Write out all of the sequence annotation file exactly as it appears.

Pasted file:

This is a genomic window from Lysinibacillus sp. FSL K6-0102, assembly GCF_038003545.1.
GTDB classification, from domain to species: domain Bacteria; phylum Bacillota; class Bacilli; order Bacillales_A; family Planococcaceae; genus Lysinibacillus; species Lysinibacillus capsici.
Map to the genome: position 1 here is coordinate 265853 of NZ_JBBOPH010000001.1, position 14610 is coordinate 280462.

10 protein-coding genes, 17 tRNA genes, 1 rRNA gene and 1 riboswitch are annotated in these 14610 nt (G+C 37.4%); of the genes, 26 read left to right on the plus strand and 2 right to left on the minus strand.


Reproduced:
This is a genomic window from Lysinibacillus sp. FSL K6-0102, assembly GCF_038003545.1.
GTDB classification, from domain to species: domain Bacteria; phylum Bacillota; class Bacilli; order Bacillales_A; family Planococcaceae; genus Lysinibacillus; species Lysinibacillus capsici.
Map to the genome: position 1 here is coordinate 265853 of NZ_JBBOPH010000001.1, position 14610 is coordinate 280462.

10 protein-coding genes, 17 tRNA genes, 1 rRNA gene and 1 riboswitch are annotated in these 14610 nt (G+C 37.4%); of the genes, 26 read left to right on the plus strand and 2 right to left on the minus strand.